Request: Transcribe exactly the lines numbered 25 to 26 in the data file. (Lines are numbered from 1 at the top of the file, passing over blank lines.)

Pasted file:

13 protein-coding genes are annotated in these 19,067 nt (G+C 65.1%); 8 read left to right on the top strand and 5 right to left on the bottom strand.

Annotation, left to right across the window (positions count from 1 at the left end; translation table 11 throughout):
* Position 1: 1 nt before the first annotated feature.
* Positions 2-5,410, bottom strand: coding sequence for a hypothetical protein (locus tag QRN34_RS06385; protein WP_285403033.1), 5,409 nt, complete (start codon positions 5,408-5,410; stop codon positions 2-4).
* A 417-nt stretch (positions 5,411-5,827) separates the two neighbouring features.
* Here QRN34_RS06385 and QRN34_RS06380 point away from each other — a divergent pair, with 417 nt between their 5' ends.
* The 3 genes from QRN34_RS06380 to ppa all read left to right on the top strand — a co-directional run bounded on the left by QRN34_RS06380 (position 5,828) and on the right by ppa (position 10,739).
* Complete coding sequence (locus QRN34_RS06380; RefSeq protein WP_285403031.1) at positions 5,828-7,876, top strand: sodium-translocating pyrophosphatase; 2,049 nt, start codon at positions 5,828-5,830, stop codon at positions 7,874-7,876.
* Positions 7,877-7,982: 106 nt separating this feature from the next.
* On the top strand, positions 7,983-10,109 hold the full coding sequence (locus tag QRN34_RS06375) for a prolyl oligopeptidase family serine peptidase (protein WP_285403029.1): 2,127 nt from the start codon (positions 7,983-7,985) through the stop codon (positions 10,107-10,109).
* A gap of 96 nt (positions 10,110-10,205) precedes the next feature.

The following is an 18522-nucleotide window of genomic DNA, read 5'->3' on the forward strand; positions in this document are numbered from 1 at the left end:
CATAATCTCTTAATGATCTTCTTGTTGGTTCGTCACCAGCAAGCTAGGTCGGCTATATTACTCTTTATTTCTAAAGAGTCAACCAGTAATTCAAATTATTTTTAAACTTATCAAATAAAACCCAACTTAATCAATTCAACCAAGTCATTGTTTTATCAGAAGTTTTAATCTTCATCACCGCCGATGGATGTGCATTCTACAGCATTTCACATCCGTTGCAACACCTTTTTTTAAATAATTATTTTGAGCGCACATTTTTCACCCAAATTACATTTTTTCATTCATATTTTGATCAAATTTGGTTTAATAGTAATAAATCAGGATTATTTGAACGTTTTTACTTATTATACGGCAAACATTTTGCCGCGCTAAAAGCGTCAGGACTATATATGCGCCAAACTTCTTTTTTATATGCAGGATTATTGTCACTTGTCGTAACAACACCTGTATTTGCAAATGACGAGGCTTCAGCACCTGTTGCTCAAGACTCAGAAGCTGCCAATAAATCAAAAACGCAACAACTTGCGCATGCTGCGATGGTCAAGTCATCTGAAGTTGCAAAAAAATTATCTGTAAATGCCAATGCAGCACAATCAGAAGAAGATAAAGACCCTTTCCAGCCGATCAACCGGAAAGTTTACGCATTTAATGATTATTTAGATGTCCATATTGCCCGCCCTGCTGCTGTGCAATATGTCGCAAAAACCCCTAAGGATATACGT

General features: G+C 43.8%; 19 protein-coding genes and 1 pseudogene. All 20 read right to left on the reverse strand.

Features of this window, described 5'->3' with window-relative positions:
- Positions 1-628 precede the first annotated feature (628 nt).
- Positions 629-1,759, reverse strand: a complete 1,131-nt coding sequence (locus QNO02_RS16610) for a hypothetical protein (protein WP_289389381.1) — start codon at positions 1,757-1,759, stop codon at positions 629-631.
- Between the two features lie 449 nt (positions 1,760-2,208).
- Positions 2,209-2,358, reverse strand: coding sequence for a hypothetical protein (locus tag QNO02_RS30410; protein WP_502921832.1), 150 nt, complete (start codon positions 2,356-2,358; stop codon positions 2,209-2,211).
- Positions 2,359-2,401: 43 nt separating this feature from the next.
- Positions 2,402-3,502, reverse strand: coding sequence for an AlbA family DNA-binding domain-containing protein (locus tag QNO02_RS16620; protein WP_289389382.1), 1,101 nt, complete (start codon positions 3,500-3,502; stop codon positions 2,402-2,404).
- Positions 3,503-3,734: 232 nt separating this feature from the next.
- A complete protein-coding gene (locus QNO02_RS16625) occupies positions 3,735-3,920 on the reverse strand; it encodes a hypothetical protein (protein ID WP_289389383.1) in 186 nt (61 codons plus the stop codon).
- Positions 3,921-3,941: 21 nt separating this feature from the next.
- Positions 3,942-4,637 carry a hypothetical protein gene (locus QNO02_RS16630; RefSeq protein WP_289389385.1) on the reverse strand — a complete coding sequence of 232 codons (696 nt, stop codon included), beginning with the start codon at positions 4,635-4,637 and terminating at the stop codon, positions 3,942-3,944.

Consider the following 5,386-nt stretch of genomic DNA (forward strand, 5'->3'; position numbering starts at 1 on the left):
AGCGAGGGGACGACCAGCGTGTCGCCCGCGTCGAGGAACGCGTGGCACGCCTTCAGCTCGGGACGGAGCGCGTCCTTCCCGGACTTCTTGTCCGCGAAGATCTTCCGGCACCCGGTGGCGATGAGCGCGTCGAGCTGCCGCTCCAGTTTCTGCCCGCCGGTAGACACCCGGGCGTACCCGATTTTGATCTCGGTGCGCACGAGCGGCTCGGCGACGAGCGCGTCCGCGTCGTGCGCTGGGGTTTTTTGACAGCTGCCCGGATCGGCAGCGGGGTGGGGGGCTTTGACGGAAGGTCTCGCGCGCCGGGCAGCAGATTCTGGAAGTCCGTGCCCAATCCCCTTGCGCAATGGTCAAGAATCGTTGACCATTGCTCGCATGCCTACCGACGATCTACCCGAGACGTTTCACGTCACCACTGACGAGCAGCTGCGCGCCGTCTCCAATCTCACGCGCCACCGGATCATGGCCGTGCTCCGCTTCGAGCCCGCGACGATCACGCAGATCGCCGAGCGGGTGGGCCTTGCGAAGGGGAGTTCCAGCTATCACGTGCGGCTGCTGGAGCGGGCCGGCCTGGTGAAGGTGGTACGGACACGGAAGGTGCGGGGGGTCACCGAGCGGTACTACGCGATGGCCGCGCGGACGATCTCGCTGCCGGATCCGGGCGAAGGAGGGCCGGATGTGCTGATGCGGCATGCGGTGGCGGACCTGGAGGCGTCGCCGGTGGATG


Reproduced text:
- Positions 3,942-4,637 carry a hypothetical protein gene (locus QNO02_RS16630; RefSeq protein WP_289389385.1) on the reverse strand — a complete coding sequence of 232 codons (696 nt, stop codon included), beginning with the start codon at positions 4,635-4,637 and terminating at the stop codon, positions 3,942-3,944.

Consider the following 5,386-nt stretch of genomic DNA (forward strand, 5'->3'; position numbering starts at 1 on the left):